The Dauphin of Munchausen: factitious passage of renal stones in a child.

@article{Sneed1976TheDO,
  title={The Dauphin of Munchausen: factitious passage of renal stones in a child.},
  author={Raphael C. Sneed and R F Bell},
  journal={Pediatrics},
  year={1976},
  volume={58 1},
  pages={
          127-30
        }
}
The urinary tract appears to play an infrequent role in adult malingering and in Munchausen syndrome, an elaborate, highly organized form of malingering.1-3 We have found only a small number of reports of factitious hematuria4-6 and only two cases of genuine renal stones factitiously passed.7.8 Herring reported in a series of 10,000 analyzed urinary calculi that only 85 were artificial in nature, the commonest being pebbles."9 Only a small number of these "stones" were felt to be innocent… 

Munchausen syndrome presenting as urolithiasis.

Four cases of factitious illness, convincing (though often selfinflicted) signs of disease and wandering from hospital to hospital have been presented and some common factors shared by them and the Munchausen syndrome in general are discussed.

Recurrent Renal Colic in a Patient with Munchausen Syndrome

It is recommended that paediatricians include FD in the differential diagnosis of a persistent and unexplained medical condition and confirmation and long-term therapy by a group of qualified specialists, including psychiatrists, should be planned.

Factitious hematuria in two teenage boys.

  • J. C. Jacobs
  • Medicine
    American journal of diseases of children
  • 1979
Factitious illness—defined here as self-inflicted injury or deliberate alteration of clinical or laboratory observations, by parent or child—is identified in 1% of children referred to us for pediatric rheumatology evaluation.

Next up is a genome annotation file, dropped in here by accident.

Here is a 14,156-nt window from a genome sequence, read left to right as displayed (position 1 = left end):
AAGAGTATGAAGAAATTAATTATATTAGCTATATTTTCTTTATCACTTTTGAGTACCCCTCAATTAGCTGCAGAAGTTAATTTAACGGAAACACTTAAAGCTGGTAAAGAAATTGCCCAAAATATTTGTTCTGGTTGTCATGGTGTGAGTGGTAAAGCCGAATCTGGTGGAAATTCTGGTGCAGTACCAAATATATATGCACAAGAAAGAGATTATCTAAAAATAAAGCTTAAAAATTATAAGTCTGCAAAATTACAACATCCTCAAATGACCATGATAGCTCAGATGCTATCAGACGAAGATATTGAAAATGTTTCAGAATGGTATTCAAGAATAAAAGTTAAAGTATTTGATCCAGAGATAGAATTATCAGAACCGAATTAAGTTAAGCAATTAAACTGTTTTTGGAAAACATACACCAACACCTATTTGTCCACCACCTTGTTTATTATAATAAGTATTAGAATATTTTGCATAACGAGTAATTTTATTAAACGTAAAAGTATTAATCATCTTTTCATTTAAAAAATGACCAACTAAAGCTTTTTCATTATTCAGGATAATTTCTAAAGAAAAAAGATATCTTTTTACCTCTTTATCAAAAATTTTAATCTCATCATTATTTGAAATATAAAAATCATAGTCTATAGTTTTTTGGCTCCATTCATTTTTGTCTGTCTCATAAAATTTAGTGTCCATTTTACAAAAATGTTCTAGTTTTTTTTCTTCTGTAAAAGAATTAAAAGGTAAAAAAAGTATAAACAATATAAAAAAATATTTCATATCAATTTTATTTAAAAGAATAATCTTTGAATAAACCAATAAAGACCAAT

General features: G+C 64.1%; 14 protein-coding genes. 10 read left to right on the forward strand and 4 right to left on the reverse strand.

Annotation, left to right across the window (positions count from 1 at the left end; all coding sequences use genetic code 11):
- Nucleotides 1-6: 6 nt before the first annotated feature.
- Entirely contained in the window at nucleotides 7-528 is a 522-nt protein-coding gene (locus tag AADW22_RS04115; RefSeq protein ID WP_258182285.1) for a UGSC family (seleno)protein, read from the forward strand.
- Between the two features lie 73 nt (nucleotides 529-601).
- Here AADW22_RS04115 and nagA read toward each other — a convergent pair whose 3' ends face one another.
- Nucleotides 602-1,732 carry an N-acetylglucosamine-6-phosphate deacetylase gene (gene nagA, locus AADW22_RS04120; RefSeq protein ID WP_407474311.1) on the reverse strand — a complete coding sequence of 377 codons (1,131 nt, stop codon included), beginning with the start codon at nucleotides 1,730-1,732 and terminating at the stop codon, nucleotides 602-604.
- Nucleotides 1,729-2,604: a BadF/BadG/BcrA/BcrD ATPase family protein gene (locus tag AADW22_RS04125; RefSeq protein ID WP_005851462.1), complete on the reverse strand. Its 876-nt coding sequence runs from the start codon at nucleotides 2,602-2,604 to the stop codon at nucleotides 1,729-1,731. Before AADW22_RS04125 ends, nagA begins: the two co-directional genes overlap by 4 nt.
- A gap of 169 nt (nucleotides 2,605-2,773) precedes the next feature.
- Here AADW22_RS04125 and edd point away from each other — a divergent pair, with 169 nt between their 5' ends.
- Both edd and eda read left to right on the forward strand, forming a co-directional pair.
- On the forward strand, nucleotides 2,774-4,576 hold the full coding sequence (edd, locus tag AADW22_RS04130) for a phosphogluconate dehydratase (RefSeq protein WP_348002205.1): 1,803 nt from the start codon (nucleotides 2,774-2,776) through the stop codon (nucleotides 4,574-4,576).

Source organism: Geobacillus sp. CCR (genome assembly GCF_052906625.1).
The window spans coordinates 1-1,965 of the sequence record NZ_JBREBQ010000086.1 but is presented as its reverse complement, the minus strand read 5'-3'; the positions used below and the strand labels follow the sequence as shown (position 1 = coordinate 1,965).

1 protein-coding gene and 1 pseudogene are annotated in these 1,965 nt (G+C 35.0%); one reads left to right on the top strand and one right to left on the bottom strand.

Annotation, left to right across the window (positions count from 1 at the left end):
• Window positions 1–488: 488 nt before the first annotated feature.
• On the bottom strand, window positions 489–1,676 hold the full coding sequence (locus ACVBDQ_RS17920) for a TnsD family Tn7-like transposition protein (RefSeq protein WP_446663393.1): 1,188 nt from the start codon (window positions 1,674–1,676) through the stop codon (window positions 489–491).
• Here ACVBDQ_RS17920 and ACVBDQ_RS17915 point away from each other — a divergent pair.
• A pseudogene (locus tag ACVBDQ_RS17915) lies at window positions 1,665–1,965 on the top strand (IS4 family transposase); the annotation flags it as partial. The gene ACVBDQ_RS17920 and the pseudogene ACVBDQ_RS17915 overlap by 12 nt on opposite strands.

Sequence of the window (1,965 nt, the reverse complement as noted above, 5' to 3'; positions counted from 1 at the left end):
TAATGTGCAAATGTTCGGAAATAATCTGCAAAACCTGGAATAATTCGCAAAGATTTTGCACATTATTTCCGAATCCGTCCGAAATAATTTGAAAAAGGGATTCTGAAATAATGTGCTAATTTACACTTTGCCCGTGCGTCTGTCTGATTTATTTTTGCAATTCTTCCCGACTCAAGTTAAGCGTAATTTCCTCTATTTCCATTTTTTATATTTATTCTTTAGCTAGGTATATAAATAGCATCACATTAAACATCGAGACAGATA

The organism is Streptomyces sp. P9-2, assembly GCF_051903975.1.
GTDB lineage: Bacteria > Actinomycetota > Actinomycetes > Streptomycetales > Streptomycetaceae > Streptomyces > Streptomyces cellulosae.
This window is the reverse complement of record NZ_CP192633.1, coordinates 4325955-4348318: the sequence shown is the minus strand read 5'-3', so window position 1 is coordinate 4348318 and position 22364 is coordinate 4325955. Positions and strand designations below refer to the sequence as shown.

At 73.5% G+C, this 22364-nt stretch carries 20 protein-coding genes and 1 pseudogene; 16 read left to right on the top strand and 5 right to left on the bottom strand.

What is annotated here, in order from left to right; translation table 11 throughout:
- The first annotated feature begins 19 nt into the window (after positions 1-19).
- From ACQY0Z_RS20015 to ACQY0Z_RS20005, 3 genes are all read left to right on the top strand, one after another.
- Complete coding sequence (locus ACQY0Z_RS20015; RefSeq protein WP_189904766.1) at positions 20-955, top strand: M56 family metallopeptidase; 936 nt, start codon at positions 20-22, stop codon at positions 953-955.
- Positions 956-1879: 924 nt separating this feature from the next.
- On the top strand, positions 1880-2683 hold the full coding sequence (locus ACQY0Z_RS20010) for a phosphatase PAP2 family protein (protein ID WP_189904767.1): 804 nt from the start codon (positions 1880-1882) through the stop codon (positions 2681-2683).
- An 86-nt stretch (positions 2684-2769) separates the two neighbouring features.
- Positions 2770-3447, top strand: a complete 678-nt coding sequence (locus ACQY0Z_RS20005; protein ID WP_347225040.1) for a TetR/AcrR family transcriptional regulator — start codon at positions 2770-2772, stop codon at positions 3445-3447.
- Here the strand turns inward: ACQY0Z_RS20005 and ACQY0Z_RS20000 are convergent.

Clear otorrhea: a case of Munchausen syndrome in a pediatric patient

D diagnosis of Munchausen syndrome is difficult especially during the initial assessment, although suspicion might be aroused by inconsistencies in the patient’s history and discrepancies between signs and symptoms.

Specialty Conference Factitious Disease -in Pediatrics

The patient to be presented illustrates the clinical dilemma of a child who has experienced recurrent episodes of painful hematuria that have evaded diagnostic classification.

A review of the Munchausen syndrome

Munchausen's Syndrome and Other Factitious Disorders in Children: Case Series and Literature Review.

The purpose is to make clinicians aware of this less known disorder in children and to discuss the similarities and differences these disorders have in children compared to adults with the same disorders.

Relapsing gross haematuria in Münchausen syndrome

A 10-year-old female with relapsing gross haematuria and Münchausen syndrome is reported, emphasizing the rarity of this situation in children and the difficult diagnostic pathway. A careful